What Exit?


This blog entry about the events of Wednesday, October 20, 2004 was originally posted on October 26, 2004.

DAY 368:  “Ohaiyo gozaimas!” greeted the Nepali hotel clerk in Japanese when I finally showed my face downstairs that morning.

“Uh, no, I’m not Japanese.”

I went out to a table in the backyard garden cafe.  The waiter gave me a note left by some Korean guy to pass on.  “This is from your Korean friend.”

“Uh, no, that’s not me.  I’m not Korean.”

What the hell?  Altitude sickness must have been my Kryptonite because in my weakened condition, I no longer had the super power of blending in as a Nepali.

IT WAS THE FIRST DAY OF SEVERAL DAYS I’d need to recuperate after The Incident on The Everest Trail, and I was to take it easy.  Most of the legwork I had to do was taken care of by Naba from Himalayan Glacier, who met me that morning, still with his business suit and cell phone.  As I ate breakfast outside in the garden cafe, he explained that Nepal was in the middle of Dashami, the big national ten-day festival to honor Durga, the demon-slaying goddess.  Most of the celebrations took place in the mountain villages, away from the city.

“It will be quiet around here,” Naba told me.


Naba and I hopped in a cab to go back to the Nepal International Clinic in town to have my blood pressure checked out since it was high the day before after the rescue.  The receptionist in front recognized me and greeted me with a letter that Dr. David wrote for me to justify the helicopter rescue to my insurance company.  Dr. David wasn’t actually there though — he was out in the mountains to celebrate Dashami with a friend — but I was assigned to the doctor-on-call, a Dr. Johnny.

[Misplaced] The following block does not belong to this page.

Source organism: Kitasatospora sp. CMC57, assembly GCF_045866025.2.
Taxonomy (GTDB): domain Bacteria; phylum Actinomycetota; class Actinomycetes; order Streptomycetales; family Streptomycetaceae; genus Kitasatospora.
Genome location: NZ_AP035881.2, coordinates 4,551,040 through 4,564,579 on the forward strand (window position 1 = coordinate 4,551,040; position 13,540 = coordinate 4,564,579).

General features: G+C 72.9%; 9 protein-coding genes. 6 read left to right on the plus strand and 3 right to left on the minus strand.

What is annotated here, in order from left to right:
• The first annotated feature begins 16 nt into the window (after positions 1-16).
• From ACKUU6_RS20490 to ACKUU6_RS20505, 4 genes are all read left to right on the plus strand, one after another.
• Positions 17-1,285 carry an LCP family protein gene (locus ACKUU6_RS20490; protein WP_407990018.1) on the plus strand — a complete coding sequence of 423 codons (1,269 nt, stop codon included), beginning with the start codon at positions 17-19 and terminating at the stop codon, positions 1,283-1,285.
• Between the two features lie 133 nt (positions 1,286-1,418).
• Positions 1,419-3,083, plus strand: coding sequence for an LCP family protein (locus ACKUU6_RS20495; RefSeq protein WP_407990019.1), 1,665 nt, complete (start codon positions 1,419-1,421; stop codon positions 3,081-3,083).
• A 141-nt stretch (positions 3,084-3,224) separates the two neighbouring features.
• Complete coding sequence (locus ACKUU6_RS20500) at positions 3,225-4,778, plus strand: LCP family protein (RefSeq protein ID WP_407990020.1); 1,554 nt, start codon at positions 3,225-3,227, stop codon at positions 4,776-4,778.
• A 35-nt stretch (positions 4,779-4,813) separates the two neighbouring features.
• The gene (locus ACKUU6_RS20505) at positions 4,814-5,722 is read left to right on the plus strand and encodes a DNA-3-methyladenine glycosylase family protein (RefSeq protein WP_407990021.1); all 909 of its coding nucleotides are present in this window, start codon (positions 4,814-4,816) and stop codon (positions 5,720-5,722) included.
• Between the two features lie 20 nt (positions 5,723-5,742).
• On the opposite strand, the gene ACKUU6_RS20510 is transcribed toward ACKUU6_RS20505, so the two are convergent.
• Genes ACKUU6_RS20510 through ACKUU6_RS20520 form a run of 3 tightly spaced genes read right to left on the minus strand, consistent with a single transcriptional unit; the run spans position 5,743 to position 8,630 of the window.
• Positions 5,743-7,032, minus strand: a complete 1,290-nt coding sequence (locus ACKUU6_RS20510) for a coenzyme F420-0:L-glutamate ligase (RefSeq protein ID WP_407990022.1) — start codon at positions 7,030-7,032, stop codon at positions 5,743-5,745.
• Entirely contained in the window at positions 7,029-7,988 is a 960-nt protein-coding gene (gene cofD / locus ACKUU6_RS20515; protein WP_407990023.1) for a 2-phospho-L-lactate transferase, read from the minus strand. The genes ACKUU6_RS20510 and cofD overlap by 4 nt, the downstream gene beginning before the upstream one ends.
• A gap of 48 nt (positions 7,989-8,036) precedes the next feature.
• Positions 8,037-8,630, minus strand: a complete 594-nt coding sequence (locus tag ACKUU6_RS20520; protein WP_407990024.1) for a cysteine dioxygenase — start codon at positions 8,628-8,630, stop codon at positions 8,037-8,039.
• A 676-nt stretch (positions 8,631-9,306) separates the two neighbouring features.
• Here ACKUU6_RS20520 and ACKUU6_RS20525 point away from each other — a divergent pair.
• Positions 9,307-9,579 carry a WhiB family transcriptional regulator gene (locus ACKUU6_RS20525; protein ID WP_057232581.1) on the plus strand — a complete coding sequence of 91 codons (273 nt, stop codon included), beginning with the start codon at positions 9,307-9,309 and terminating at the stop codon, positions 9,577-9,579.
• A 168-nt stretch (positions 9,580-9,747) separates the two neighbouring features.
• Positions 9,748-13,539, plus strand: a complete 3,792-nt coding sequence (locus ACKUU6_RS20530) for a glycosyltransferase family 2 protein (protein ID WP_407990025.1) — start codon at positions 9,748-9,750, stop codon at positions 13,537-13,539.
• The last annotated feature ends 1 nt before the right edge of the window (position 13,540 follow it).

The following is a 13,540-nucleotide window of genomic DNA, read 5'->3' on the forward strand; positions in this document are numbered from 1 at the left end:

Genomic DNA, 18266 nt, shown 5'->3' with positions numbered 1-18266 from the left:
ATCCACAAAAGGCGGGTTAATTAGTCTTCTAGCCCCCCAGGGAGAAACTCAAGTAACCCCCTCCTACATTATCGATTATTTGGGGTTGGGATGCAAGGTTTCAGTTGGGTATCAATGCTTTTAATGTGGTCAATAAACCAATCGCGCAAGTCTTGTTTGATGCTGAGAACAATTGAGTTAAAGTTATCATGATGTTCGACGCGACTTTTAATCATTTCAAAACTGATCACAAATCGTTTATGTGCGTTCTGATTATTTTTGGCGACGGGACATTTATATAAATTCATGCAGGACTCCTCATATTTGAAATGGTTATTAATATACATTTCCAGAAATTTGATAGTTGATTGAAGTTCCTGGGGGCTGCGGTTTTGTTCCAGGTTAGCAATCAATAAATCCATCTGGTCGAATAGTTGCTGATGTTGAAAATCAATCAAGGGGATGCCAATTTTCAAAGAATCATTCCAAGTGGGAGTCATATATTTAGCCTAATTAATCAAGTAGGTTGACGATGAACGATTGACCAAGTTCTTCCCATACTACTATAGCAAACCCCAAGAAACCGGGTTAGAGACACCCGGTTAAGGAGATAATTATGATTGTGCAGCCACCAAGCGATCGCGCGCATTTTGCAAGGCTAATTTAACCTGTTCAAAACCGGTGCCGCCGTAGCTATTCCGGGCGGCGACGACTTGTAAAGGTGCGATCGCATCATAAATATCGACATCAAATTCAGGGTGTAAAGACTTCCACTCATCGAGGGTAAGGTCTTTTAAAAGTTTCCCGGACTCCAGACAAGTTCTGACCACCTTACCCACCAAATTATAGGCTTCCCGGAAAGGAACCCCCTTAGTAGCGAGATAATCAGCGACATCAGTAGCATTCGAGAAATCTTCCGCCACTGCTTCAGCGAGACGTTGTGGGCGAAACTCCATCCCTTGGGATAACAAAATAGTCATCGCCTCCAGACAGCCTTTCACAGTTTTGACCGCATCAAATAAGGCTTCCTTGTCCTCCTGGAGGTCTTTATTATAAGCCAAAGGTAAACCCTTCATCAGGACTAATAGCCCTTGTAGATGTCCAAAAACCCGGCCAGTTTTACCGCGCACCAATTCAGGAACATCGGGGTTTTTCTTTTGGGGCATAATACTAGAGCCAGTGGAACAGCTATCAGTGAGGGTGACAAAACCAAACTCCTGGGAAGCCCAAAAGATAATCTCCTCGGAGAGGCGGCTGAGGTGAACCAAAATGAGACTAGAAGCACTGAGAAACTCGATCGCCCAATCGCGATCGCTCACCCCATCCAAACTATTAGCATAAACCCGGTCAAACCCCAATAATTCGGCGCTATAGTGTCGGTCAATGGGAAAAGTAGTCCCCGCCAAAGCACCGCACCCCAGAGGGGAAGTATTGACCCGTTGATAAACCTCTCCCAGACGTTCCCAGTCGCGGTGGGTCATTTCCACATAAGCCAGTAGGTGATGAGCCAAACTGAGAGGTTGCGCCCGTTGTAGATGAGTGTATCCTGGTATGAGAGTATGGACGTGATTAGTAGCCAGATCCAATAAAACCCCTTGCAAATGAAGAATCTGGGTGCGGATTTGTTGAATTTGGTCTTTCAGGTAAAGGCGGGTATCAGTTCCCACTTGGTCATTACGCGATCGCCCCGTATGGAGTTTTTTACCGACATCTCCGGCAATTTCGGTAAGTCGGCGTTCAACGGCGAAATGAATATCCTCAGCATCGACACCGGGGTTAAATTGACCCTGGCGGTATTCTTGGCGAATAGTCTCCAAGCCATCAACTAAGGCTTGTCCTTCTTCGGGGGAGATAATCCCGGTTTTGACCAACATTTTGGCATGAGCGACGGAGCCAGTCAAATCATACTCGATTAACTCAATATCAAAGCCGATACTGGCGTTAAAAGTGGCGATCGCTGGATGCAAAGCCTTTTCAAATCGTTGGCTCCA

Dr. Johnny took my file and escorted me to the little patient room in the back.  Right away he saw the address I put down, the only address I could label “permanent” having lived like a nomad out of a bag for a year:  my parents’ address in New Jersey.

“I’m obliged to ask you, what exit?” he said.

I smiled.  Is it possible that I went through the entire rescue ordeal so that I might cross-promote my side venture WhatEXIT.net on The Blog?  What Dr. Johnny was referring to was an inside joke that the people of New Jersey have when they leave the state and meet other New Jerseyans. 

New Jersey is such a diverse state of different cultures — yes, there is more to New Jersey than gangsters and toxic waste dumps — and you can usually tell what kind of person someone is by what exit they live off of from one of two major highways that cut through the state:  the Garden State Parkway and the famous New Jersey Turnpike.  People around Exit 12 (Rahway) usually have the stereotypical accent that pronounces it “New Joisey,” while people around Exit 8 are usually upper-class residents who attended Princeton and just settled in.  There’s almost more than likely a Bon Jovi tribute band playing off of Exit 63 (Belmar) every night, while Exit 4 (Wildwood) seems to be the designated vacation spot for the Quebecois who drive down from Canada every summer.  (In case you were wondering, Tony Soprano enters the Turnpike at Exit 16W in the introduction to HBO’s The Sopranos.)